Gephardt says he never got his invite to meet with the prez. Plus: Back-to-work blues.

Published August 30, 2001 9:15PM (EDT)

Daily line "Now, there are some who are second-guessing tax relief. You hear the voices begin to filter out of their home states. I presume those who now oppose tax relief are for raising your taxes. That would tie an anchor on our economy, and I can assure you I won't allow it."
-- President Bush, speaking before the American Legion convention in San Antonio, Texas

Bush buzz

As Washington prepares for the fall budget battle, Democratic leaders Tom Daschle and Richard Gephardt sent President Bush a friendly political communiqué requesting a meeting so that the president could "provide specific guidance on how you intend to pay for the additional initiatives that you are calling for."

White House spokesman Scott McClellan told the New York Times Wednesday the Democrats' letter was "odd" because Bush already had a meeting scheduled with Daschle on Tuesday, and one with Gephardt three days later.

But according to Gephardt spokesman Eric Smith, that was the first Gephardt's office had heard of it. When asked about plans for Gephardt to meet with the president, Smith said, "There are none. The White House said yesterday that there were, but they never bothered to invite us until today. They called today to invite us, but we haven't been able to confirm a meeting yet. They told the press a full 24 hours before they invited us."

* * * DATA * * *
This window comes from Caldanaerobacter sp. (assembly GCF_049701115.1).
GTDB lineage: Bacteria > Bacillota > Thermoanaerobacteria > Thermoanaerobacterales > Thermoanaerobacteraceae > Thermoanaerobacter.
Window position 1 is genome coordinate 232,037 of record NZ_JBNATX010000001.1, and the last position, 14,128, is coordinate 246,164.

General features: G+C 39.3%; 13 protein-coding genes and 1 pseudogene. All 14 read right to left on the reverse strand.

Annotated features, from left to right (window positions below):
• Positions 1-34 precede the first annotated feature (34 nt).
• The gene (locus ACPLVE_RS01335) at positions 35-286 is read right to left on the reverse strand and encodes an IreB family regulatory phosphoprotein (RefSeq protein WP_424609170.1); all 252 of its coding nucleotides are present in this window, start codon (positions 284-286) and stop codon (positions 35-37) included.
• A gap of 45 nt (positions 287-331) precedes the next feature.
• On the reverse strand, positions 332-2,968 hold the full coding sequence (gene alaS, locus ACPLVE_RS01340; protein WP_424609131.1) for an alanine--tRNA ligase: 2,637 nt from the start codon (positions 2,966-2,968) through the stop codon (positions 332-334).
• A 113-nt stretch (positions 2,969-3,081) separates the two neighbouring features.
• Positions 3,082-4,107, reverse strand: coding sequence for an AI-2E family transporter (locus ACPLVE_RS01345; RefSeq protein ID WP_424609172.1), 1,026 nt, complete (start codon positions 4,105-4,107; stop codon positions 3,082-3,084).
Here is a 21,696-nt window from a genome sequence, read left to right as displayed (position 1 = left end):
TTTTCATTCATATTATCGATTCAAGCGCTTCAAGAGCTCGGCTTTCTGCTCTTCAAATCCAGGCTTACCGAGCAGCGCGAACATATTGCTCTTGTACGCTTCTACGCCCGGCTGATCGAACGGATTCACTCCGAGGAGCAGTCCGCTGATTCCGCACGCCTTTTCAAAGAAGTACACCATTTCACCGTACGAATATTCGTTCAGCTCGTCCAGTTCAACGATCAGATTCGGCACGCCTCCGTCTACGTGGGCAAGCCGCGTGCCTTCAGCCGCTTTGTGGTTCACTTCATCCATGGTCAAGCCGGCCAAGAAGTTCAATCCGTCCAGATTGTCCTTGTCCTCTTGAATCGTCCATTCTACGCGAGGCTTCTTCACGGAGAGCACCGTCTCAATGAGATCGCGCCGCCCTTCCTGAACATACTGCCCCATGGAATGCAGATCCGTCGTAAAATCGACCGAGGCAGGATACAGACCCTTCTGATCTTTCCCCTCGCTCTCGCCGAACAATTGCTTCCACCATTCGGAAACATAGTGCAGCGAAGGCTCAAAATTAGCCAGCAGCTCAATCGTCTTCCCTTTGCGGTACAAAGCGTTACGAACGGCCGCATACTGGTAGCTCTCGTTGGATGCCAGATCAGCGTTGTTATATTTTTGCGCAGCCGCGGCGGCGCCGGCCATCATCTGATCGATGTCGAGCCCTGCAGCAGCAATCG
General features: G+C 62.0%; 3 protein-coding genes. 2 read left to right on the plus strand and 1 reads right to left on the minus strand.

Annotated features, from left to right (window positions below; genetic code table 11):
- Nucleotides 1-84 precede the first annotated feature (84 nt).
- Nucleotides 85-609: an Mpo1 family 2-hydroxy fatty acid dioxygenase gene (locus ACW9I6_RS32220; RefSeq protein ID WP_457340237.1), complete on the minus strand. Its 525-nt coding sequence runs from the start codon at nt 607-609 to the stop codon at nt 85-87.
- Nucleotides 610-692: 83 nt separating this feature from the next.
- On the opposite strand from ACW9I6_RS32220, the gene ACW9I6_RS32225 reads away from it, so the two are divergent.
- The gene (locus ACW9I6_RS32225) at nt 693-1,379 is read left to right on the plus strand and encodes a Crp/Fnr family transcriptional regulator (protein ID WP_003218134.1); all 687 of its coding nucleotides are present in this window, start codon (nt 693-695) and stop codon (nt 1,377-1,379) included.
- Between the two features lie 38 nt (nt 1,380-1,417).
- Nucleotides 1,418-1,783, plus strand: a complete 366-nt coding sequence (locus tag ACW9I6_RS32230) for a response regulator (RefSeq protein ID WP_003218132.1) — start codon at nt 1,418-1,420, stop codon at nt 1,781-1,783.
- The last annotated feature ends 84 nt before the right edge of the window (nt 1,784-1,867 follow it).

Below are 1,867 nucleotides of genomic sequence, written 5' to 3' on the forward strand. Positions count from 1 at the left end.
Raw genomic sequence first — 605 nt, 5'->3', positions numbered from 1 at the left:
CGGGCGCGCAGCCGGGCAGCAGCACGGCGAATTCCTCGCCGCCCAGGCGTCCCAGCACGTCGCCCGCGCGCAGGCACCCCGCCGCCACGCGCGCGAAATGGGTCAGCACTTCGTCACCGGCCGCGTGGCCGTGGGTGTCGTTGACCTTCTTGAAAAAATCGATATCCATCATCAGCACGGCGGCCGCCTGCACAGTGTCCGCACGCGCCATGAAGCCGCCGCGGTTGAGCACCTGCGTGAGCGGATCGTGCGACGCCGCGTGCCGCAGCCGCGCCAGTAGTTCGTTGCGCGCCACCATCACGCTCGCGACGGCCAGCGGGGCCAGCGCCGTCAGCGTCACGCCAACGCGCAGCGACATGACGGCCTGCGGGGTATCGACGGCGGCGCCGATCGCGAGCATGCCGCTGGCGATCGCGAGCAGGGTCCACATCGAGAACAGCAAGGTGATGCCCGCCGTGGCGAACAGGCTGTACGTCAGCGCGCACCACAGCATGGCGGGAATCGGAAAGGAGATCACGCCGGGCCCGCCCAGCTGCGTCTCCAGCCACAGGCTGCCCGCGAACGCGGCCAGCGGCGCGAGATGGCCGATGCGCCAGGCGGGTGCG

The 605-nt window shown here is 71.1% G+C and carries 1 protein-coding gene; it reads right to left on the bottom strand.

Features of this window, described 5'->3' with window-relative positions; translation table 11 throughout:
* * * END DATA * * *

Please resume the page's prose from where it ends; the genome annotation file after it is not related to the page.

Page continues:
Indeed earlier Wednesday, White House spokeswoman Claire Buchan was quoted in a Reuters story saying Bush had no immediate plans to meet with the Democratic leaders, but would "reach out to lawmakers in both parties on the budget."

-- Anthony York

Bush will be back in the White House on Thursday after a month-long stay at his ranch in Crawford, Texas. But the Washington he returns to doesn't look nearly as friendly as the one he left in early August, just after constructing a savvy compromise on the Patients' Bill of Rights, and earning a surprise win on his energy reform plan.

The Democrats have used Bush's summer break to slam the president as a reckless spender who blew the surplus on a $1.35 trillion tax cut. While Bush and the GOP has persisted in defending the cut as an appropriate amount of relief for taxpayers, recent polling indicates that the public is troubled by the lost surplus, and tends to blame Bush and congressional Republicans for it.